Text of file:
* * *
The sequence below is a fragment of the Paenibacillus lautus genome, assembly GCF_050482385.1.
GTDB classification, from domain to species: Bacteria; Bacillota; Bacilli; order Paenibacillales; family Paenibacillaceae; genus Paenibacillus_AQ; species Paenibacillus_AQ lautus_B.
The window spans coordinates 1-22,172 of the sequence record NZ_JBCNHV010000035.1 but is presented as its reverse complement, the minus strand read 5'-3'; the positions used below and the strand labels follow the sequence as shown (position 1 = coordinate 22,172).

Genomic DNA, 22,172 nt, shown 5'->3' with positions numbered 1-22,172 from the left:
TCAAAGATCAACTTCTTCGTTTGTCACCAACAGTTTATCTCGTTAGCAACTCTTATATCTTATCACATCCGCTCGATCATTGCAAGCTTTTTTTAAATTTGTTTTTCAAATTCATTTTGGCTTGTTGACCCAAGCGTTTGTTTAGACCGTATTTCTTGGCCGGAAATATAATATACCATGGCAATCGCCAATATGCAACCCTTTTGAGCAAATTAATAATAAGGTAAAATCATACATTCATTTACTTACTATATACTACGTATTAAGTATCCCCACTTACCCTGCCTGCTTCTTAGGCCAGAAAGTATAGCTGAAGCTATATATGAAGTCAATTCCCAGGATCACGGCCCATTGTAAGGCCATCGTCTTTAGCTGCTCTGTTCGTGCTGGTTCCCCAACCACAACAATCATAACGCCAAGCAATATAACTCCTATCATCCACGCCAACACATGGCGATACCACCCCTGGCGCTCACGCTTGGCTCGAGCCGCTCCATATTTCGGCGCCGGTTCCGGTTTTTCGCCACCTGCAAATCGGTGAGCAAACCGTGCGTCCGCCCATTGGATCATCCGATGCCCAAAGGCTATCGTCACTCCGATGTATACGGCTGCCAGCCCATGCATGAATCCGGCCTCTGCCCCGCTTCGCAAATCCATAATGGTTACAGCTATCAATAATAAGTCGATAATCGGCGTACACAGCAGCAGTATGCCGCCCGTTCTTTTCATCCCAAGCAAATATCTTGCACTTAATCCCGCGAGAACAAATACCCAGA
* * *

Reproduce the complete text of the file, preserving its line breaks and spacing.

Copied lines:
The sequence below is a fragment of the Paenibacillus lautus genome, assembly GCF_050482385.1.
GTDB classification, from domain to species: Bacteria; Bacillota; Bacilli; order Paenibacillales; family Paenibacillaceae; genus Paenibacillus_AQ; species Paenibacillus_AQ lautus_B.
The window spans coordinates 1-22,172 of the sequence record NZ_JBCNHV010000035.1 but is presented as its reverse complement, the minus strand read 5'-3'; the positions used below and the strand labels follow the sequence as shown (position 1 = coordinate 22,172).

Genomic DNA, 22,172 nt, shown 5'->3' with positions numbered 1-22,172 from the left:
TCAAAGATCAACTTCTTCGTTTGTCACCAACAGTTTATCTCGTTAGCAACTCTTATATCTTATCACATCCGCTCGATCATTGCAAGCTTTTTTTAAATTTGTTTTTCAAATTCATTTTGGCTTGTTGACCCAAGCGTTTGTTTAGACCGTATTTCTTGGCCGGAAATATAATATACCATGGCAATCGCCAATATGCAACCCTTTTGAGCAAATTAATAATAAGGTAAAATCATACATTCATTTACTTACTATATACTACGTATTAAGTATCCCCACTTACCCTGCCTGCTTCTTAGGCCAGAAAGTATAGCTGAAGCTATATATGAAGTCAATTCCCAGGATCACGGCCCATTGTAAGGCCATCGTCTTTAGCTGCTCTGTTCGTGCTGGTTCCCCAACCACAACAATCATAACGCCAAGCAATATAACTCCTATCATCCACGCCAACACATGGCGATACCACCCCTGGCGCTCACGCTTGGCTCGAGCCGCTCCATATTTCGGCGCCGGTTCCGGTTTTTCGCCACCTGCAAATCGGTGAGCAAACCGTGCGTCCGCCCATTGGATCATCCGATGCCCAAAGGCTATCGTCACTCCGATGTATACGGCTGCCAGCCCATGCATGAATCCGGCCTCTGCCCCGCTTCGCAAATCCATAATGGTTACAGCTATCAATAATAAGTCGATAATCGGCGTACACAGCAGCAGTATGCCGCCCGTTCTTTTCATCCCAAGCAAATATCTTGCACTTAATCCCGCGAGAACAAATACCCAGA